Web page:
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Asymmetric amplification and the consumer sentiment gap
How excess Republican partisanship contributes to the gap between economic fundamentals and consumer views on the economy
A puzzling feature of the current economy is the mismatch between strong economic fundamentals – low unemployment, easing inflation, and strong GDP growth – and gloomy consumer sentiment. In this post, we provide one contributing factor, which we refer to as asymmetric amplification: While both Republicans and Democrats view the economy more favorably when their party controls the White House, the magnitude of this partisan bias is roughly two and a half times larger for Republicans than for Democrats. Adjusting for differences in the degree of partisanship closes 30 percent of the gap between predicted and observed economic sentiment, while still leaving a meaningful portion of the gap unexplained.
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Consumer sentiment has diverged from fundamentals since 2020
The University of Michigan’s Index of Consumer Sentiment is a widely cited barometer of consumers’ economic views.1 Each month, surveyors ask a nationally representative sample of approximately 600 Americans a range of questions about the economy. The Index of Consumer Sentiment is based on the responses to five questions, covering current and expected economic conditions for the respondent’s family and the country as a whole. These responses are quantified and aggregated to create an index, with higher values indicating more positive sentiment.2
In recent months, the index has been stuck in the 60s—a range it last consistently occupied during the global financial crisis. Statistical models that aim to predict consumer sentiment with economic fundamentals performed relatively well before the pandemic. But since 2020, these models have broken down. As the figure below shows, a simple model that uses the inflation rate, unemployment rate, quarterly stock market returns, and consumption predicts that consumer sentiment should be roughly 13 points higher than the observed value. Analysis by The Economist shows an even starker gap. (Data and code to reproduce all of the analysis in this post are available here.)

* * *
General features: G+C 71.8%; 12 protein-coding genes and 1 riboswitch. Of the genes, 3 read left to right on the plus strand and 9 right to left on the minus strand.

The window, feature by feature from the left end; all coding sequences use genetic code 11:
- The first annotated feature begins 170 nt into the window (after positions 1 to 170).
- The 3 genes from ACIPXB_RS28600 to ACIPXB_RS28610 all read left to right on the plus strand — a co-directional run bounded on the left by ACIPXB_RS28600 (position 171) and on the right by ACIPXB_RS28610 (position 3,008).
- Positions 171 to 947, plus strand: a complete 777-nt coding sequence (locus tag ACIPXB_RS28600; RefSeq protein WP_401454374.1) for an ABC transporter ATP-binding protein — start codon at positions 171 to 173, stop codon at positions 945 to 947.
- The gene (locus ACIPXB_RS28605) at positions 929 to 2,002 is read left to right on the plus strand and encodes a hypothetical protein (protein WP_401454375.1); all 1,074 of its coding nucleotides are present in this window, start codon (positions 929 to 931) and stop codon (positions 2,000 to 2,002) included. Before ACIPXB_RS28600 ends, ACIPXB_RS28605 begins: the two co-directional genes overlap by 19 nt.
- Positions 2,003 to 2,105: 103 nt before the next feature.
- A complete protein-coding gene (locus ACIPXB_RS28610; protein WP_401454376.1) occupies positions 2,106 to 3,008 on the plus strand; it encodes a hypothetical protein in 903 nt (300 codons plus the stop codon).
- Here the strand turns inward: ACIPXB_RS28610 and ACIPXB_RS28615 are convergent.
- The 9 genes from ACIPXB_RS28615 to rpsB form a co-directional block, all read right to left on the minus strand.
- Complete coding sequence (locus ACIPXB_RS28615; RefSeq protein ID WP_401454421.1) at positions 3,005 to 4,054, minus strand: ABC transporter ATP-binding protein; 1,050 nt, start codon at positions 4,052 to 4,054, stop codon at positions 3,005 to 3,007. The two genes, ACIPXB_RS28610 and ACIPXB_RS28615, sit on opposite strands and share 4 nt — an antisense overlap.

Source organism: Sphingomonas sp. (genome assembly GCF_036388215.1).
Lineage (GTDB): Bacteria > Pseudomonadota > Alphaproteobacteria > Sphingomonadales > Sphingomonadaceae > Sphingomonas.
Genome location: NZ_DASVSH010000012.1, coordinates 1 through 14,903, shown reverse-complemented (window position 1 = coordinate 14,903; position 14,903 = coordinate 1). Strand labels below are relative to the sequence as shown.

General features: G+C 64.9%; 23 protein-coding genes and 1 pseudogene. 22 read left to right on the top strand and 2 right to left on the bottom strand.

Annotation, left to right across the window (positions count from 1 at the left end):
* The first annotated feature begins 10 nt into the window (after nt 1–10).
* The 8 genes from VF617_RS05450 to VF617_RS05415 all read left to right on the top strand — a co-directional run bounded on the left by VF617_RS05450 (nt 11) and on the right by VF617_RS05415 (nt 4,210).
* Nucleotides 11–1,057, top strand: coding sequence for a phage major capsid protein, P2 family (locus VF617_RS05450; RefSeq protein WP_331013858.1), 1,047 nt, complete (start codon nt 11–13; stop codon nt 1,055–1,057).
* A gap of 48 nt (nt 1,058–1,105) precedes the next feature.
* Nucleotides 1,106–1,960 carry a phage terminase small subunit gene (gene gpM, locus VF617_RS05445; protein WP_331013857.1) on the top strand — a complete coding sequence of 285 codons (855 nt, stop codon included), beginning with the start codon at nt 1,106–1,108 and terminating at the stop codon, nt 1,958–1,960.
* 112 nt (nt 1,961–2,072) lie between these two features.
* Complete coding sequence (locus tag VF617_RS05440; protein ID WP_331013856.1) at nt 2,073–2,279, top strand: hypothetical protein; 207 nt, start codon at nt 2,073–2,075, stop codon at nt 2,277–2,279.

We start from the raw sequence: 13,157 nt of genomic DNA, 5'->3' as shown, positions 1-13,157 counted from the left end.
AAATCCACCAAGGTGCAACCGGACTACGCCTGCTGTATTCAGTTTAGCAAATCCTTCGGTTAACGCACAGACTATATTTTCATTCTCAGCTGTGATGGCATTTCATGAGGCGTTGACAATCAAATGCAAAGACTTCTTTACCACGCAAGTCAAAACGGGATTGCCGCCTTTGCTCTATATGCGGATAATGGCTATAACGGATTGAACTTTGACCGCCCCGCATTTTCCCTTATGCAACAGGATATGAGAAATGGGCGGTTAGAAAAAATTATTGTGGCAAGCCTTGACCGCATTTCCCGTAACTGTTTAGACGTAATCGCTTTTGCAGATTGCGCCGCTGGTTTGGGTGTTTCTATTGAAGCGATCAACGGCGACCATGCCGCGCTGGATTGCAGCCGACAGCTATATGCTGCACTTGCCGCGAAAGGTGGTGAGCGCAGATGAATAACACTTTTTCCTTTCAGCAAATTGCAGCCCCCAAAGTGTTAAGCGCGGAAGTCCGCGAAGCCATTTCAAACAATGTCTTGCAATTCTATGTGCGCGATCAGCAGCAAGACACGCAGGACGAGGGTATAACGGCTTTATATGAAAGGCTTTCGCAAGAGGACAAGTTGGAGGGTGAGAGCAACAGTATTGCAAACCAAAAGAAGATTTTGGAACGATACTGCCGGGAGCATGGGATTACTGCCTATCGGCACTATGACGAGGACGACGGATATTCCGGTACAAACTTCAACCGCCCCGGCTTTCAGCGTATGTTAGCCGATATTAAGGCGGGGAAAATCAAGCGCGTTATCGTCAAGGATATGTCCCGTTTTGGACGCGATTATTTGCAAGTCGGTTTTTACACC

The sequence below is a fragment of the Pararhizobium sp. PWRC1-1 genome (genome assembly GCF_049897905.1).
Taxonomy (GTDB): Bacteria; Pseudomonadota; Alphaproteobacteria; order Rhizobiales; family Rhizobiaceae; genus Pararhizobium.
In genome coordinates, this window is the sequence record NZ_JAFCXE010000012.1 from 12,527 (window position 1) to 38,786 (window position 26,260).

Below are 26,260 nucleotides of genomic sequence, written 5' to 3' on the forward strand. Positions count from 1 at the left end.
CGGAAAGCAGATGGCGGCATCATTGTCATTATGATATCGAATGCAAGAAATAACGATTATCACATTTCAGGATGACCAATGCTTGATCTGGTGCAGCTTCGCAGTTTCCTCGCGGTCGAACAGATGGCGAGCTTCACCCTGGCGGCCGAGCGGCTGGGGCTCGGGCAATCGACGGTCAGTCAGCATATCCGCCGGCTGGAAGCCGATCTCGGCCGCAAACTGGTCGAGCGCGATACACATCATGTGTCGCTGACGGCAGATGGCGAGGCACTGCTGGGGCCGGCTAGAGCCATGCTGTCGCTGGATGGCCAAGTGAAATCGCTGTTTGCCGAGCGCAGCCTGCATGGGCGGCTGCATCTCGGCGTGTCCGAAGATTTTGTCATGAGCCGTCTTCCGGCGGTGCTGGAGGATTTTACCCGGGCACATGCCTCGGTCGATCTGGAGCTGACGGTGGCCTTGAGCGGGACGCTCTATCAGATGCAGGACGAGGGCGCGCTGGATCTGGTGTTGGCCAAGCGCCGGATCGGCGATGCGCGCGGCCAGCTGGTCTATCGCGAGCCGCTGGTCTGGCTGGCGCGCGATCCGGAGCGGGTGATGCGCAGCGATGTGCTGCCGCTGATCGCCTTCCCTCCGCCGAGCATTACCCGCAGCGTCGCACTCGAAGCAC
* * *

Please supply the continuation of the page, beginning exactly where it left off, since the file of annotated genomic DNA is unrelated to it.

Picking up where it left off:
Republican sentiment is more sensitive to politics
In addition to providing an aggregate index of consumer sentiment, the University of Michigan also provides sentiment indices by party affiliation. That is, it reports subindices for how Democrats, Republicans, and Independents feel about the economy (the overall measure is a weighted average of these subindices).
In the graph below, we plot the differences between consumer sentiment predicted using our basic model and what Democrats and Republicans actually report (economists call these differences “residuals”). When the residual is zero, the model’s prediction of consumer sentiment perfectly matches what was observed; when it is positive, Democrats or Republicans are more buoyant about the state of the economy than the model’s predictions (and vice versa when it is negative). The graph also has three vertical lines that show when control of the White House changed party.
The figure shows the well-known pattern of partisanship in consumer sentiment.3 When a Republican president is in power, Republicans are more jubilant about the economy than predicted (i.e., the residuals are positive) and Democrats are more gloomy (i.e., the residuals are negative). When a Democrat is President, these dynamics are reversed; Democrats feel better and Republicans feel worse than predicted based on economic fundamentals.
However, while respondents of both parties exhibit partisan bias, the magnitude of their bias is not the same. When a Republican is in the White House, Republican survey respondents feel about 15 index points better than predicted about the economy, whereas Democrats feel around 6 index points worse. When a Democrat is President, Republicans feel about 15 index points worse than the economy, but Democrats only feel around 6 index points better.